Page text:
As they bravely step into the harsh terrain of the northern corridor in Archer’s Post at the tip of Samburu County, the untrained eye could mistake them for women gathering firewood.
But their coordinated movements and intense concentration tell a different story. They are on a wildlife conservation mission and have no regrets for abandoning their early morning motherly roles.
“It’s great to be in the bush in the morning. It’s exciting to know your work is not in vain,” Ms Mary Nadite, 27, the group leader, says.
And as they weave their way deep into the migratory route of the elephants in one of Kenya’s greatest wilderness, each step they take forward is well a calculated movement.
They record animal movements and send signals of attempts to create settlements along the migratory routes used by elephants and other wildlife in the region.
An early morning encounter with a herd of elephants walking along Ewaso Ng’iro river to quench their thirst has become a normal interaction.
“Our weapons are not guns or spears. We are armed with GPS tracking devices, data folders for collecting data on wildlife movements and signs of construction of illegal bomas that could potentially block wildlife and livestock movements,” Ms Nadite said.
The mother of four said the protection of these pathways is critical as they are avenues for animals to find water and food.
But it has not been a walk in the park for these courageous and determined women.
Occasionally their movement is temporarily halted as their colourful lesos hanging loosely on their necks ringed with beautiful beads are stuck in between the razor sharp thorns protruding from the acacia trees that form a beautiful canopy over their heads.
“It’s painful. The thorns cut into my face and sometimes my hands but I have no regrets. Elephants attract tourists and earn this country millions in foreign cash,” Ms Nadite adds.
Their efforts are reducing tension and bloody conflicts that have left many women widowed and children orphaned.
“We’re extending our new found unity of purpose to our communities as we preach the gospel of saving the elephants,” she says.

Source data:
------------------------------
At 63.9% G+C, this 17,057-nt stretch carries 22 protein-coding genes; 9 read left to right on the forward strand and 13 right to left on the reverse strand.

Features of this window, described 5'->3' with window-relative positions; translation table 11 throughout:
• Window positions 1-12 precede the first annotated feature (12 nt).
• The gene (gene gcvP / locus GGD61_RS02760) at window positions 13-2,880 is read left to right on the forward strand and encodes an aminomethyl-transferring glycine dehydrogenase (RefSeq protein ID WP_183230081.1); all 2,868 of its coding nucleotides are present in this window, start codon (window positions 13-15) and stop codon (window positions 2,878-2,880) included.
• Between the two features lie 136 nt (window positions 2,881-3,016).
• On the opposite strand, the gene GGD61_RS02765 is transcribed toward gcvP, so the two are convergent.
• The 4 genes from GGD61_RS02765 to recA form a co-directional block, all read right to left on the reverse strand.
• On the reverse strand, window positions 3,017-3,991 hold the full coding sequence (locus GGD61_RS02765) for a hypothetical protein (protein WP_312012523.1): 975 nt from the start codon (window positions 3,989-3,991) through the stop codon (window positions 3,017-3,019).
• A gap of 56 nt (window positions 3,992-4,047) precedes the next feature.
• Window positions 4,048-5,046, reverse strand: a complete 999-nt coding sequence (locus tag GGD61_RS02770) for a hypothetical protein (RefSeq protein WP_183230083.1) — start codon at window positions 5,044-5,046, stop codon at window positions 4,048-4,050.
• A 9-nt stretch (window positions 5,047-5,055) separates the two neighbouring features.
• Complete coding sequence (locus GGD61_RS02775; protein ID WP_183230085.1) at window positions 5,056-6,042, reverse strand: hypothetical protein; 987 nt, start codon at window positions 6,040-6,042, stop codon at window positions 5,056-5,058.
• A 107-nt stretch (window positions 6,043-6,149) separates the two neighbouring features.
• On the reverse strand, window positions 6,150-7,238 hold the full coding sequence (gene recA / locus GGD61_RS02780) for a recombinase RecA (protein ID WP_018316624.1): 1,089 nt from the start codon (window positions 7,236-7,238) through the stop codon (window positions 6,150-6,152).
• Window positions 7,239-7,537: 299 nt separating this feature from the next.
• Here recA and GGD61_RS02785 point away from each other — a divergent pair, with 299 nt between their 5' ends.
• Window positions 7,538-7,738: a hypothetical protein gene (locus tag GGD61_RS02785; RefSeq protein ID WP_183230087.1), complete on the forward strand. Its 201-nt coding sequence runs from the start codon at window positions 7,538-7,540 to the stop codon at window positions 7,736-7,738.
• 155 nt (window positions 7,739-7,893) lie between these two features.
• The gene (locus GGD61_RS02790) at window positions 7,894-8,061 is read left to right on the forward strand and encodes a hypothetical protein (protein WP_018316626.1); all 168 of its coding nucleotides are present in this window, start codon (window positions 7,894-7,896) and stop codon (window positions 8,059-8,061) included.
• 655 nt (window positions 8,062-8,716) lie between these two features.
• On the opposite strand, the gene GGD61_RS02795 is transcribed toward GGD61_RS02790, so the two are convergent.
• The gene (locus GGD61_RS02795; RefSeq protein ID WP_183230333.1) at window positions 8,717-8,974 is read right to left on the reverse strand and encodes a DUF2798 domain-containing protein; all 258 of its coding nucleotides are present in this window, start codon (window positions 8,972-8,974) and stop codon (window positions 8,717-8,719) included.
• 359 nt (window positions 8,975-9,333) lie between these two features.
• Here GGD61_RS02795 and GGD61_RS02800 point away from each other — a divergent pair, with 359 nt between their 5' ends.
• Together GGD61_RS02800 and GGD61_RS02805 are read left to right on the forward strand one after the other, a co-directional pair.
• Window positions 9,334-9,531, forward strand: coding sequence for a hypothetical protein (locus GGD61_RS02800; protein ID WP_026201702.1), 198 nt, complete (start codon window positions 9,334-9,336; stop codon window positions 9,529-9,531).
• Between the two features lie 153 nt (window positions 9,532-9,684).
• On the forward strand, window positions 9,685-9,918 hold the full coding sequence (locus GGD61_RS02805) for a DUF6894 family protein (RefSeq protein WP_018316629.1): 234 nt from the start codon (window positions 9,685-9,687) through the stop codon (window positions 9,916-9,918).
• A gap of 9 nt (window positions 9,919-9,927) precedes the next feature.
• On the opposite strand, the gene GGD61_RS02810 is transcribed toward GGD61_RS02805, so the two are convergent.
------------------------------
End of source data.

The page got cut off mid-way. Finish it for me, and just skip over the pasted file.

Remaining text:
“The beauty of this project is that it has gone beyond its expectation as we are now witnessing more handshakes in our two communities.”
The nine women, popularly known as Mama Tembos, are working in the community led corridor project in Kalama conservancy and Save The Elephants — situated in Archer’s Post Gir-Gir group ranch.
They are the new found missing link to successful conservation and anti-poaching initiatives. And their selection to join the Mama Tembos was a serious exercise.
It was through thorough public participation where the community was guided by their elders on who to pick for the tough jobs.
Qualities such as discipline, resilience, hard work and courage to speak about evils in the communities were some of the qualities used to pick the nine members of the group.
“The women have proved that when women are given an opportunity, they have the mettle to protect our elephants and other wildlife,” Mr Jerenimo Lepirei, a research and outreach officer for Save The Elephants project, says.
Mr Lepirei said the group is part of the long-term solution to protect elephants that are under grave threat from poachers in the wider Samburu-Laikipia ecosystem.
And for nearly one year since the project began, there have been less reports of human-wildlife conflict that were the order of the day around the conservancies neighbouring the vast Samburu National Reserve. The reserve is home to more than 1,000 elephants.
These formerly stay-at-home mothers are now respected community leaders and are a role model. They are now able to provide for their families. “It was difficulty to depend on my husband. I no longer have to do that,” Ms Nadite says.
It’s now common for them to be consulted before major development decisions are made.
“In every meeting or baraza I attend, my gospel is always the same: ‘If you do something wrong to the elephants, we shall track you down to your hideouts,"' Ms Jenerica Loolel, 24, says.
Ms Christine Mpuson, 24, said: “The elephants will not disappear as long as I’m a member of Mama Tembos. I will make sure they live forever.”
Kalama Community Wildlife Conservancy’s Tom Lolosoli said the Mama Tembos project is an eye opener to the pastoralists communities in Samburu.